And I also realized how much I love my husband... :-) These feelings do get a bit calmer with time, we tend to get used to each other, etc. A serious danger brings it all back.


I wish my husband and all of you NEVER had cancer, and I hate it! But it did happen, and now at least I try to get some lessons out of it...

I hope my rambling will not offend anyone with Stage 4. It is a terrible disease, and term "positive" can't be applied to all cancer patients' experiences.




Hd67xlch's picture
Posts: 152
Joined: Apr 2016

Life got better. Good luck



Bay Area Guy's picture
Bay Area Guy
Posts: 519
Joined: Jun 2016

I found the same thing you did CRashter.  My wife and I travel to Asia (Japan, Thailand and Singapore mainly) to see her relatives two or three times a year to eat and to just unwind from all the cares of the world here in the US.  Life just seems a lot more precious now and it's time to have fun!

stub1969's picture
Posts: 923
Joined: Jul 2016

This may sound really weird and philosophical, but we've been given a precious gift.  It's the gift of realizing the beauty of life and how precious it is.  We've got to be careful not to take that gift for granted.  The busyness of life can temperarily cause amnesia.  Whether we are stage 1...stage 4, or anything in between we've all learned to "stop and smell the flowers" and to "not take moments for granted" and to "make memories".  It's important to live the gift we've been given and share this gift with others.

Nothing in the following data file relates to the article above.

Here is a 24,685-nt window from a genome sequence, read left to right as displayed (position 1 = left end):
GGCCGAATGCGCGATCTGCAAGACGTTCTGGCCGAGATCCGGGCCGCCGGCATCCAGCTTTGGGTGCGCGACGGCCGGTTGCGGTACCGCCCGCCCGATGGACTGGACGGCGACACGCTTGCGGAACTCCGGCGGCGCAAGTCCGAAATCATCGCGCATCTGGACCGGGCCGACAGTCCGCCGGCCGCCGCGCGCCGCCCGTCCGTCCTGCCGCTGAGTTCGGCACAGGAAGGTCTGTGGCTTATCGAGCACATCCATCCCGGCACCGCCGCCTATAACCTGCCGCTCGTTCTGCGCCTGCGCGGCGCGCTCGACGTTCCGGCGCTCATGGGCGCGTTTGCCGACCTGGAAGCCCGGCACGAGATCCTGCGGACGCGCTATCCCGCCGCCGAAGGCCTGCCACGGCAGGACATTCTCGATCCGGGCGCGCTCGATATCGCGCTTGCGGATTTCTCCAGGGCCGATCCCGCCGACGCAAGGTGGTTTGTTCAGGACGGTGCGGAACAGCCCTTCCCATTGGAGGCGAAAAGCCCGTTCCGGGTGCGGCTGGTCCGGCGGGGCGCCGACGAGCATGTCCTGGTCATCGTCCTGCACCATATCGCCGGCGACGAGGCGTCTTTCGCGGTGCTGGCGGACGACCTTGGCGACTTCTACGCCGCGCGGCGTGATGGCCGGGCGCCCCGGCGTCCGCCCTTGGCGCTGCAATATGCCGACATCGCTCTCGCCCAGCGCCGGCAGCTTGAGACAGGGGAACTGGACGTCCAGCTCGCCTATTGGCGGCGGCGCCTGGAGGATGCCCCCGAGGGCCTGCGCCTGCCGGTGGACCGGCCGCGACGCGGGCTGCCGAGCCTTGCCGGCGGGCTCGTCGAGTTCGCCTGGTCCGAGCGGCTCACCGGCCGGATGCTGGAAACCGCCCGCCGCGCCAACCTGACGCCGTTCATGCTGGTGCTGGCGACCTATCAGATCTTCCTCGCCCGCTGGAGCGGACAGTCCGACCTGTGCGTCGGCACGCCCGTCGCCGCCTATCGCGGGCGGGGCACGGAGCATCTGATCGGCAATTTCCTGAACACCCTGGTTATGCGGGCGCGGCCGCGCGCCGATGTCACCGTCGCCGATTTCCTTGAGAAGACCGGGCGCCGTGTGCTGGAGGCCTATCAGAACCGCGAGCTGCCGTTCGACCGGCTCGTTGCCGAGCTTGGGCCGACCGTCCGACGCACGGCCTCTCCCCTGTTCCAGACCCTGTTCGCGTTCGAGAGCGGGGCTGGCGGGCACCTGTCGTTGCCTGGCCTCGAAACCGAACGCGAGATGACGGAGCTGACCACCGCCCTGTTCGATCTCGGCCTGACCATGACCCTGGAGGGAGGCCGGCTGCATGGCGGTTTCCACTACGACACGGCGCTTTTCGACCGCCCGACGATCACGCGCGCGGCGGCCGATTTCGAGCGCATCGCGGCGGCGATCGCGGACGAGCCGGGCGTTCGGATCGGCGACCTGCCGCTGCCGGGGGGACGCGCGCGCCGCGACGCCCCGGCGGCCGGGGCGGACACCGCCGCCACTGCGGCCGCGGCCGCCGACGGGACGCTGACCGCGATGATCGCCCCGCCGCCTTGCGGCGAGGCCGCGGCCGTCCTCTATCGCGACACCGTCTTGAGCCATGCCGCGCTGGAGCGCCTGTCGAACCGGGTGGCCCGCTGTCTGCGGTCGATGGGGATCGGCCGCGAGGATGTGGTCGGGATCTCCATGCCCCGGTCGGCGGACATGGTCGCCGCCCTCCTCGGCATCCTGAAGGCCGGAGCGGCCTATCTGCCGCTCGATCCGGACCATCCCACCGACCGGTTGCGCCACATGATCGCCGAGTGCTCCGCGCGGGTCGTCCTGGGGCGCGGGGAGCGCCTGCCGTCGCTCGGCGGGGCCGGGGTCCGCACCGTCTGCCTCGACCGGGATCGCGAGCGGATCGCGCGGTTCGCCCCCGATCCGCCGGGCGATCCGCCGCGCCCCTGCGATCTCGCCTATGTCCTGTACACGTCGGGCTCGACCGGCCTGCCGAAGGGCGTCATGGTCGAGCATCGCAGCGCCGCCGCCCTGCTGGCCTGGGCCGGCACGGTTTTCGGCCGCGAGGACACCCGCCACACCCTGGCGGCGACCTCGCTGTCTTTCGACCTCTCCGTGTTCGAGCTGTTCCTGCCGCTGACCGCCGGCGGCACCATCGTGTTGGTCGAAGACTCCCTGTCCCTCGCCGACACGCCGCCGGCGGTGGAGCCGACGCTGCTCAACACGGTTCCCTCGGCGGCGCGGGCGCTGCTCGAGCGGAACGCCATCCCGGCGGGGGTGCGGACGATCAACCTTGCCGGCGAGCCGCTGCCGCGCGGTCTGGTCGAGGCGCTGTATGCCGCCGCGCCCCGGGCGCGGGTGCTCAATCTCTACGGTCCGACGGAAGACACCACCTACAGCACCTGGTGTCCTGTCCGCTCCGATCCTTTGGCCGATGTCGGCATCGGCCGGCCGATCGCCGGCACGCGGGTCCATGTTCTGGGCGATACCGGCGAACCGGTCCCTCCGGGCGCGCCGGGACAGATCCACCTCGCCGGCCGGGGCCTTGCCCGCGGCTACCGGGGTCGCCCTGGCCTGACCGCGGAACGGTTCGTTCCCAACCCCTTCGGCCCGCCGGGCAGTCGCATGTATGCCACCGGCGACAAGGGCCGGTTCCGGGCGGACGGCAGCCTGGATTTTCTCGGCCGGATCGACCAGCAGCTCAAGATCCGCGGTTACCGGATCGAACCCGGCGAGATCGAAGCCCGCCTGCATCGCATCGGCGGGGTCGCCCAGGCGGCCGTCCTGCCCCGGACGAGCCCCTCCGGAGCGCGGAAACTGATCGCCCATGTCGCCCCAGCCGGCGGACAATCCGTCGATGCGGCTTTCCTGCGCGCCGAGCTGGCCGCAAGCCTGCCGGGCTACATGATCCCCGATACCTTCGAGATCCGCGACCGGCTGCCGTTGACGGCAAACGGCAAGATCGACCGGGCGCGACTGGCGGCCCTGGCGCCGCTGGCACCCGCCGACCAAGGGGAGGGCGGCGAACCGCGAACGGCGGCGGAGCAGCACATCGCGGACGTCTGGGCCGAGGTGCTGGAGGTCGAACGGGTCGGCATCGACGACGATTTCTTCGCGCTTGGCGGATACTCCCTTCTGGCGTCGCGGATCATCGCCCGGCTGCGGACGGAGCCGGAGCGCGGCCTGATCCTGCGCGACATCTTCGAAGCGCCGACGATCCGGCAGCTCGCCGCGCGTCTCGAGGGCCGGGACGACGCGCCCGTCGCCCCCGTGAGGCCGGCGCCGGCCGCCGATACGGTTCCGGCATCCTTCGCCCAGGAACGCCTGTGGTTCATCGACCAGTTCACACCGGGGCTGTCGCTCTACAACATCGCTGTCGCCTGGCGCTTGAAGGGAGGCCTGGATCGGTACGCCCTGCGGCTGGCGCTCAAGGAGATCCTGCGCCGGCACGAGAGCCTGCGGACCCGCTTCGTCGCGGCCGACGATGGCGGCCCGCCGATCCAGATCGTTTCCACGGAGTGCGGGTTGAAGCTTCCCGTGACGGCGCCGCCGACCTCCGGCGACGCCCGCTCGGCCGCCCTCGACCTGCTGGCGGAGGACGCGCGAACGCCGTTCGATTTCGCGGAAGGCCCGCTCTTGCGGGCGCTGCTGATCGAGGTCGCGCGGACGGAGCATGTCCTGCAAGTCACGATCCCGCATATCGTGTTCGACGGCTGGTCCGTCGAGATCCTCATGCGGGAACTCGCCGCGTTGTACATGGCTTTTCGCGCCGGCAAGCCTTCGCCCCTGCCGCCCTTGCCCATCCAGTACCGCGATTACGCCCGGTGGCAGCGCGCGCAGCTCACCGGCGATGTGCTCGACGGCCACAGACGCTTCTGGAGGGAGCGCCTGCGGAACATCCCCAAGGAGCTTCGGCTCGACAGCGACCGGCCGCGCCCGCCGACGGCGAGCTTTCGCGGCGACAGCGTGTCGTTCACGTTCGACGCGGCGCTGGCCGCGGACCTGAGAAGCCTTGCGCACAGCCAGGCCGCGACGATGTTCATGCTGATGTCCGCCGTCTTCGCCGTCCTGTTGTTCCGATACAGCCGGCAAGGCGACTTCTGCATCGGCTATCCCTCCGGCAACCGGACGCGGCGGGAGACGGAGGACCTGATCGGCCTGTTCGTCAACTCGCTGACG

rhominator's picture
Posts: 233
Joined: Nov 2015

Good words.

donna_lee's picture
Posts: 1018
Joined: Feb 2009

I came roaring back with gusto  Nothing was going to stop me from overdoing; I took on extra committments, and joined other organizations.  And then I got my come-uppance.

Four in-hospital surgeries and one day-surgery in 24 months (3 for cancer, one for a dislocated and triple break on my ankle, plus removal of a tendon nodule from using crutches) slowwed me down.

Then I realized I needed to be satisfied with what I was doing and took an evaluation of what was going on. I weaned myself from saying yes, focused on my health, eliminated groups and individuals from my life who were "toxic"---one was a relative and another a long time "friend."

Family came first; and that also meant our family business.  I've been lucky to not have any recurrence since 2008; but lots of tests and even some re-tests.  It's given me time to slow down and regroup.  Heck, I'm 75, and I don't plan on going away soon.

Would I change the past 12 years? Probably not!  We just have to live our lives.

Hugs to all,


Retcenturion's picture
Posts: 240
Joined: Mar 2017